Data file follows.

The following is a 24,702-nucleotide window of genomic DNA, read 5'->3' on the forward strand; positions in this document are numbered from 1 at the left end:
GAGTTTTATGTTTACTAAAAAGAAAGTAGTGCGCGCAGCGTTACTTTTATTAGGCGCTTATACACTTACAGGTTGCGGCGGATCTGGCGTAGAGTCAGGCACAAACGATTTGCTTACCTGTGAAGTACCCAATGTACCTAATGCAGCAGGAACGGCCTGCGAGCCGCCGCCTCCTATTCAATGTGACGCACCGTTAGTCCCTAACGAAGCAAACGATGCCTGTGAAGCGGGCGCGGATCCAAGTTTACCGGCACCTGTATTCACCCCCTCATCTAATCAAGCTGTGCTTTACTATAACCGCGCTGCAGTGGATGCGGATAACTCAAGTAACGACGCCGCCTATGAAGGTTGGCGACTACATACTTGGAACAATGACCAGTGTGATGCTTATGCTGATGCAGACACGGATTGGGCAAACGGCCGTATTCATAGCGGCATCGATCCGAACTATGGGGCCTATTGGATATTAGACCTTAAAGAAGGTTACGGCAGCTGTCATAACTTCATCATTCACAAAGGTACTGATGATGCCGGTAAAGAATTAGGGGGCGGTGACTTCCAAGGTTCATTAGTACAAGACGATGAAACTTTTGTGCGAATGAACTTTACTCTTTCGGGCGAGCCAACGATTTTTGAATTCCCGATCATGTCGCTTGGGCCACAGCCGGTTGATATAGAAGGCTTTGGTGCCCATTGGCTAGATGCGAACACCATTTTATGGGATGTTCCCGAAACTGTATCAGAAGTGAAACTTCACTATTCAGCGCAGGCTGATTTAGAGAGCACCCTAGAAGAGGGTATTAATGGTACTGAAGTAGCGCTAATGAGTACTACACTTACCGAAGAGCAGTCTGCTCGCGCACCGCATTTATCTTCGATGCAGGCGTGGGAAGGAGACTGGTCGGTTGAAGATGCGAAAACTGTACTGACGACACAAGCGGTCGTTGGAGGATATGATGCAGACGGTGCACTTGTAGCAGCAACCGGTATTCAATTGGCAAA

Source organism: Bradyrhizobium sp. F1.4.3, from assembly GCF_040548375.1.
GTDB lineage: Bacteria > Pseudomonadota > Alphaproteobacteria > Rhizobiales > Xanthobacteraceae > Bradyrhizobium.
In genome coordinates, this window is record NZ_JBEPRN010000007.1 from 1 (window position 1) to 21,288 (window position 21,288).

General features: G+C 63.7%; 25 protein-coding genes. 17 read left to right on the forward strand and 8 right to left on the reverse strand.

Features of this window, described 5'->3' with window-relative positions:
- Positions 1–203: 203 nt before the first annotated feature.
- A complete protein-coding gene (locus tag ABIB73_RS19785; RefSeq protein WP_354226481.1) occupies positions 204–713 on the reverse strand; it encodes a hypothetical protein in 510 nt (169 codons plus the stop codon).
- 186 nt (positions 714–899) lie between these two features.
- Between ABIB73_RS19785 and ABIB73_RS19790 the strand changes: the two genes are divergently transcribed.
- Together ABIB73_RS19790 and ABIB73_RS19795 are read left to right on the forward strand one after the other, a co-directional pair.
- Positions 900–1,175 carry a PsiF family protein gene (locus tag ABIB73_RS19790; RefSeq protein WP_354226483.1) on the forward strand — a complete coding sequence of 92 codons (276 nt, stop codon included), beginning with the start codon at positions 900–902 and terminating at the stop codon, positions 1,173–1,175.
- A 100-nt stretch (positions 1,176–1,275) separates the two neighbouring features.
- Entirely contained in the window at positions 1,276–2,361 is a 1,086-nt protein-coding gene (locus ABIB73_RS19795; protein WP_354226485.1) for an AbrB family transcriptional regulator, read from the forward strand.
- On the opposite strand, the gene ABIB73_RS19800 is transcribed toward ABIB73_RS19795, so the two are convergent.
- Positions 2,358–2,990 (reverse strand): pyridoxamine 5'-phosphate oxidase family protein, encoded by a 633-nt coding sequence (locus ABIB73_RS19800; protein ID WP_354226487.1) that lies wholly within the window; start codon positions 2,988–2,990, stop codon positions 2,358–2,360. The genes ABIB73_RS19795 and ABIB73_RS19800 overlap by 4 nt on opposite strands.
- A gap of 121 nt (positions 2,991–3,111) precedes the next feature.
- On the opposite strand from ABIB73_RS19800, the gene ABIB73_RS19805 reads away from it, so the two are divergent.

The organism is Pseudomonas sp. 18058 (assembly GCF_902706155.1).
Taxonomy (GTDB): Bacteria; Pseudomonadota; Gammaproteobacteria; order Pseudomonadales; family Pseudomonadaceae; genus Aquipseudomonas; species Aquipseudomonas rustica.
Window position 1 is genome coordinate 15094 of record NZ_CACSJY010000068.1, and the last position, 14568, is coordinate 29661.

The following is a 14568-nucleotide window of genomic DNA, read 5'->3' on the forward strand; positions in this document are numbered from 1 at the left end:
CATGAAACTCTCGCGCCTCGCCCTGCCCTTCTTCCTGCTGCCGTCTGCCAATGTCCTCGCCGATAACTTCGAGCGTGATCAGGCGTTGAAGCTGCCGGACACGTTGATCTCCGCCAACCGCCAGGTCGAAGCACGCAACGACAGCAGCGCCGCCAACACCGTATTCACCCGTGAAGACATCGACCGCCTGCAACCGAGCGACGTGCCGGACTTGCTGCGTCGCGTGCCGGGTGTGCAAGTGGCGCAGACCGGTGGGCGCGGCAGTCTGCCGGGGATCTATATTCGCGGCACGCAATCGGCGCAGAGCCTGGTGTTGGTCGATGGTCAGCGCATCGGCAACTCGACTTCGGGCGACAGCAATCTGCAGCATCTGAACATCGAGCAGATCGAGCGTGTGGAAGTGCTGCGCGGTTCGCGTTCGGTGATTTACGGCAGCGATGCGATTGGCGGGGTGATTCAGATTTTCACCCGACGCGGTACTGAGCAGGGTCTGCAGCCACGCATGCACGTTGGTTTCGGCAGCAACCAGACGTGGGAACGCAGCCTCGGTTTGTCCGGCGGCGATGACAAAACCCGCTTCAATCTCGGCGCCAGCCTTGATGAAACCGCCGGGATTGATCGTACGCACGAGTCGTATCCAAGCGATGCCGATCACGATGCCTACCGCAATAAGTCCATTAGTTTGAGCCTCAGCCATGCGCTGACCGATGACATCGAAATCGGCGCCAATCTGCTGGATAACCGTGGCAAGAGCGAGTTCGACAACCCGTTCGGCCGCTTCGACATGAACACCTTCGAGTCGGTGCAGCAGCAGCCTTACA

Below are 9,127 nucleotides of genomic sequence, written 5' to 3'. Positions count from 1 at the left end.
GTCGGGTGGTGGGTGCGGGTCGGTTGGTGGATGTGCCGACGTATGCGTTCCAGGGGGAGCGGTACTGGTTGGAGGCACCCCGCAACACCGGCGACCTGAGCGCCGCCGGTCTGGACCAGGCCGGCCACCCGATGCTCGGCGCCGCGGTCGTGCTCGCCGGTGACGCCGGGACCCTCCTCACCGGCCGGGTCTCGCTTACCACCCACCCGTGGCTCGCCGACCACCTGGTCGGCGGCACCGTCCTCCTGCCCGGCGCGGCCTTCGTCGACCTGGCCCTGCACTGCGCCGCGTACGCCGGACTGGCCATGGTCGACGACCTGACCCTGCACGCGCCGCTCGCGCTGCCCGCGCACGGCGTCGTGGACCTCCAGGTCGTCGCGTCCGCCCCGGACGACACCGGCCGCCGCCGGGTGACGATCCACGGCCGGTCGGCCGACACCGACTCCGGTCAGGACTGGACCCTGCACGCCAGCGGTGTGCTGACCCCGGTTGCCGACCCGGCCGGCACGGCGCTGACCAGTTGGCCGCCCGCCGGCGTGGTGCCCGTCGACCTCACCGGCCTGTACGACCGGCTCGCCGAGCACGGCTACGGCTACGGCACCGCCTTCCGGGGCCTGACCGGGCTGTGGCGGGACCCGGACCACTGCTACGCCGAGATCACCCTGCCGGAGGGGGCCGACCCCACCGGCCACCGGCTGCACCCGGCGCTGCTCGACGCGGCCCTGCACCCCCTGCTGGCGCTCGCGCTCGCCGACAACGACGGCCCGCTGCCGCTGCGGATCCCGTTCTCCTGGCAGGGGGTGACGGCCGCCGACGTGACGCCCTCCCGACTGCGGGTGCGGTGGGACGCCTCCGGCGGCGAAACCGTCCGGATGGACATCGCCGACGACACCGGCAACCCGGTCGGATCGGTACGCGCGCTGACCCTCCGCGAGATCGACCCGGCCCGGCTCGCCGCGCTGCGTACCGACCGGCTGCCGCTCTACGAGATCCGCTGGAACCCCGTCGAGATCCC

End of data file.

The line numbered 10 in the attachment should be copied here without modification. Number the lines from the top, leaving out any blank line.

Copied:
- 186 nt (positions 714–899) lie between these two features.